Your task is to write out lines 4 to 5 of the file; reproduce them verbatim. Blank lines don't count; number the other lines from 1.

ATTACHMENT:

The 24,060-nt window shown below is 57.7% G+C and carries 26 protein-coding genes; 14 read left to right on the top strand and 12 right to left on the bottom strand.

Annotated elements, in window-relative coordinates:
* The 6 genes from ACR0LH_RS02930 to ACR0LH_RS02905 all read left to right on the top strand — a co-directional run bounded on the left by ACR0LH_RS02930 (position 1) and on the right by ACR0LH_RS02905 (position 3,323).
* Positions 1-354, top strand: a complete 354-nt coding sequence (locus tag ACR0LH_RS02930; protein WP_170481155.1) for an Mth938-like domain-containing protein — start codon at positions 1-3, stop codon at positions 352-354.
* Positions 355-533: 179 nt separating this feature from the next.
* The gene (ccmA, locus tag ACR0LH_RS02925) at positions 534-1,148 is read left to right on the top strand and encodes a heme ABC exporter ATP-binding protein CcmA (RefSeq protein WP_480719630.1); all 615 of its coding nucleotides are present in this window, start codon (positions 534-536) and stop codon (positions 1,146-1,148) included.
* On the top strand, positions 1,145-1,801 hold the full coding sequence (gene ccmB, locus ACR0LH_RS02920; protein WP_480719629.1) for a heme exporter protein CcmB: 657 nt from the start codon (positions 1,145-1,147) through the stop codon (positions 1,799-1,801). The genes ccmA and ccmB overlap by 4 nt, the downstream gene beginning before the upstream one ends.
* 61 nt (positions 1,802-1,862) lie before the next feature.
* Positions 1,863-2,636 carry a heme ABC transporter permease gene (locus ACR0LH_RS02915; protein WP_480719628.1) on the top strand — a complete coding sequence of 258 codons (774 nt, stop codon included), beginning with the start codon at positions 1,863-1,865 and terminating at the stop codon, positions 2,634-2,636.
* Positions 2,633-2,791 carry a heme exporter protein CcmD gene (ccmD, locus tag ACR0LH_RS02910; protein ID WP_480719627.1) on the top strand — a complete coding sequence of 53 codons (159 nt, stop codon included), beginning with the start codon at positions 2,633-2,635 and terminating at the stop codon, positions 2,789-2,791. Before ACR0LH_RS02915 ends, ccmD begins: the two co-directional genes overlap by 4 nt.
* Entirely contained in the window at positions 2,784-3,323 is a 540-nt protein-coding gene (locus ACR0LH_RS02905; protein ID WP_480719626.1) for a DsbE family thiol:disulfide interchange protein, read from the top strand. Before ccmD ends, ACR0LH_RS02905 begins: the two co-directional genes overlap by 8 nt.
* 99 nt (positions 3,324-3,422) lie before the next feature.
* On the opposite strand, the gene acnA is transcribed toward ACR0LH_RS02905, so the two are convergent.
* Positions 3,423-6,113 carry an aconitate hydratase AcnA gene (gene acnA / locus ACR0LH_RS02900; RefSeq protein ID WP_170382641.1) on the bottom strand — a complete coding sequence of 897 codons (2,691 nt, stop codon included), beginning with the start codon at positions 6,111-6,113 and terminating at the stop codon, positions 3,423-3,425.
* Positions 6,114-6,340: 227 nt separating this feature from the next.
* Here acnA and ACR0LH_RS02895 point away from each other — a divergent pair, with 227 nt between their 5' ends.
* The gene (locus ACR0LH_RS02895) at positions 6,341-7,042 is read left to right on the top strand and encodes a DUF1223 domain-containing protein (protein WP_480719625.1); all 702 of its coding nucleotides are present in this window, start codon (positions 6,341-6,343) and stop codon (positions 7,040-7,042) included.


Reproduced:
* Positions 1-354, top strand: a complete 354-nt coding sequence (locus tag ACR0LH_RS02930; protein WP_170481155.1) for an Mth938-like domain-containing protein — start codon at positions 1-3, stop codon at positions 352-354.
* Positions 355-533: 179 nt separating this feature from the next.